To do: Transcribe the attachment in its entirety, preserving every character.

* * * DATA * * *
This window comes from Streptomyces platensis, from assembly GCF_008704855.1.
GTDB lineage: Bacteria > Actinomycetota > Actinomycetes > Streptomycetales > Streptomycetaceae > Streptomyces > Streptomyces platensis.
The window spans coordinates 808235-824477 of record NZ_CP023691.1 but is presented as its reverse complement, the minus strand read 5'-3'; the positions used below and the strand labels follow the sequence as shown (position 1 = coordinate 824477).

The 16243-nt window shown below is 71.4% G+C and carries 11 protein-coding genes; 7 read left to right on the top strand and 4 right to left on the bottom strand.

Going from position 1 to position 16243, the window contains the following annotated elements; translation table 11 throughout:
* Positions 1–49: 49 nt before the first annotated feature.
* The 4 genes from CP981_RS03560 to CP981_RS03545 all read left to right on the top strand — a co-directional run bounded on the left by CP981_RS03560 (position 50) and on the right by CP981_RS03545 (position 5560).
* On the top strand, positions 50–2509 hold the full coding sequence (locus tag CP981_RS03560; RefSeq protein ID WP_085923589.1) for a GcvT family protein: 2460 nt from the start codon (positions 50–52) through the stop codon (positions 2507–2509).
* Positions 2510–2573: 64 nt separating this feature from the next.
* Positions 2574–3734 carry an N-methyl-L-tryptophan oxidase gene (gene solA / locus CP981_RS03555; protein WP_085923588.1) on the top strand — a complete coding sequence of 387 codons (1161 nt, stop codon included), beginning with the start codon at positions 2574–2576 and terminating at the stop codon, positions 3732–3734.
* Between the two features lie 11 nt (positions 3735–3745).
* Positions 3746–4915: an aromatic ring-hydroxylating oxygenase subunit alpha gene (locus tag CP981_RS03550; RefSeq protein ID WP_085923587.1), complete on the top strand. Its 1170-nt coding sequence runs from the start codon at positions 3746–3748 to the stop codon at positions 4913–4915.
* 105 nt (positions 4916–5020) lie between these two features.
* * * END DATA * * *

This window comes from Streptomyces platensis, from assembly GCF_008704855.1.
GTDB lineage: Bacteria > Actinomycetota > Actinomycetes > Streptomycetales > Streptomycetaceae > Streptomyces > Streptomyces platensis.
The window spans coordinates 808235-824477 of record NZ_CP023691.1 but is presented as its reverse complement, the minus strand read 5'-3'; the positions used below and the strand labels follow the sequence as shown (position 1 = coordinate 824477).

The 16243-nt window shown below is 71.4% G+C and carries 11 protein-coding genes; 7 read left to right on the top strand and 4 right to left on the bottom strand.

Going from position 1 to position 16243, the window contains the following annotated elements; translation table 11 throughout:
* Positions 1–49: 49 nt before the first annotated feature.
* The 4 genes from CP981_RS03560 to CP981_RS03545 all read left to right on the top strand — a co-directional run bounded on the left by CP981_RS03560 (position 50) and on the right by CP981_RS03545 (position 5560).
* On the top strand, positions 50–2509 hold the full coding sequence (locus tag CP981_RS03560; RefSeq protein ID WP_085923589.1) for a GcvT family protein: 2460 nt from the start codon (positions 50–52) through the stop codon (positions 2507–2509).
* Positions 2510–2573: 64 nt separating this feature from the next.
* Positions 2574–3734 carry an N-methyl-L-tryptophan oxidase gene (gene solA / locus CP981_RS03555; protein WP_085923588.1) on the top strand — a complete coding sequence of 387 codons (1161 nt, stop codon included), beginning with the start codon at positions 2574–2576 and terminating at the stop codon, positions 3732–3734.
* Between the two features lie 11 nt (positions 3735–3745).
* Positions 3746–4915: an aromatic ring-hydroxylating oxygenase subunit alpha gene (locus tag CP981_RS03550; RefSeq protein ID WP_085923587.1), complete on the top strand. Its 1170-nt coding sequence runs from the start codon at positions 3746–3748 to the stop codon at positions 4913–4915.
* 105 nt (positions 4916–5020) lie between these two features.